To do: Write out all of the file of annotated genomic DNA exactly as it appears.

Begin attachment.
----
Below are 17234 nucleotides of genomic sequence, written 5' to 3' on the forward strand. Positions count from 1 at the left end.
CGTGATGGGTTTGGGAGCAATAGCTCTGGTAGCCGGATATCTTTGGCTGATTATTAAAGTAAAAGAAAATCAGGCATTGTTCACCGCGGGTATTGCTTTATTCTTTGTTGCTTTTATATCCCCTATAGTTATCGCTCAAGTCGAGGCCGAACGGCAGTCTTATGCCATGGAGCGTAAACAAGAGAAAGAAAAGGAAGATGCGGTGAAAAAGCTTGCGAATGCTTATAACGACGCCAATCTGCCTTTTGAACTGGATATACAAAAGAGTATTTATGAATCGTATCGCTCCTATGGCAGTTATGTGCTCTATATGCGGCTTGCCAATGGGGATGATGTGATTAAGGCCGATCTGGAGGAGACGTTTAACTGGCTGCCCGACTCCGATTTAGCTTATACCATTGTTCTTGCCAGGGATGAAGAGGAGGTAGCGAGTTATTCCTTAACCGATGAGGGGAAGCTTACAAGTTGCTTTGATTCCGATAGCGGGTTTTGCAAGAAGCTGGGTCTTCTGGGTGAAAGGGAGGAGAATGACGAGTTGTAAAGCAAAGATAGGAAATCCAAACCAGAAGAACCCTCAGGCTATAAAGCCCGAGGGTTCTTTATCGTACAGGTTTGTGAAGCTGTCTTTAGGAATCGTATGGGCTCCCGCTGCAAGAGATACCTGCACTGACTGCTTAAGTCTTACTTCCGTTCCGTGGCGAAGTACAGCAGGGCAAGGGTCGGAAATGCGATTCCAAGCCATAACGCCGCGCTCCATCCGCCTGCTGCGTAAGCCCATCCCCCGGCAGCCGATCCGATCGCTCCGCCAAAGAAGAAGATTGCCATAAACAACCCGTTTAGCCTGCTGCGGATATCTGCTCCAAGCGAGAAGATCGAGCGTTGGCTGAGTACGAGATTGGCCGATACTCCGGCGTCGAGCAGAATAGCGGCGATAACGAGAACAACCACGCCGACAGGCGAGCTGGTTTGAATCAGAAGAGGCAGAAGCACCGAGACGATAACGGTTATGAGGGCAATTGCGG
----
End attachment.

Below are 17234 nucleotides of genomic sequence, written 5' to 3' on the forward strand. Positions count from 1 at the left end.
CGTGATGGGTTTGGGAGCAATAGCTCTGGTAGCCGGATATCTTTGGCTGATTATTAAAGTAAAAGAAAATCAGGCATTGTTCACCGCGGGTATTGCTTTATTCTTTGTTGCTTTTATATCCCCTATAGTTATCGCTCAAGTCGAGGCCGAACGGCAGTCTTATGCCATGGAGCGTAAACAAGAGAAAGAAAAGGAAGATGCGGTGAAAAAGCTTGCGAATGCTTATAACGACGCCAATCTGCCTTTTGAACTGGATATACAAAAGAGTATTTATGAATCGTATCGCTCCTATGGCAGTTATGTGCTCTATATGCGGCTTGCCAATGGGGATGATGTGATTAAGGCCGATCTGGAGGAGACGTTTAACTGGCTGCCCGACTCCGATTTAGCTTATACCATTGTTCTTGCCAGGGATGAAGAGGAGGTAGCGAGTTATTCCTTAACCGATGAGGGGAAGCTTACAAGTTGCTTTGATTCCGATAGCGGGTTTTGCAAGAAGCTGGGTCTTCTGGGTGAAAGGGAGGAGAATGACGAGTTGTAAAGCAAAGATAGGAAATCCAAACCAGAAGAACCCTCAGGCTATAAAGCCCGAGGGTTCTTTATCGTACAGGTTTGTGAAGCTGTCTTTAGGAATCGTATGGGCTCCCGCTGCAAGAGATACCTGCACTGACTGCTTAAGTCTTACTTCCGTTCCGTGGCGAAGTACAGCAGGGCAAGGGTCGGAAATGCGATTCCAAGCCATAACGCCGCGCTCCATCCGCCTGCTGCGTAAGCCCATCCCCCGGCAGCCGATCCGATCGCTCCGCCAAAGAAGAAGATTGCCATAAACAACCCGTTTAGCCTGCTGCGGATATCTGCTCCAAGCGAGAAGATCGAGCGTTGGCTGAGTACGAGATTGGCCGATACTCCGGCGTCGAGCAGAATAGCGGCGATAACGAGAACAACCACGCCGACAGGCGAGCTGGTTTGAATCAGAAGAGGCAGAAGCACCGAGACGATAACGGTTATGAGGGCAATTGCGG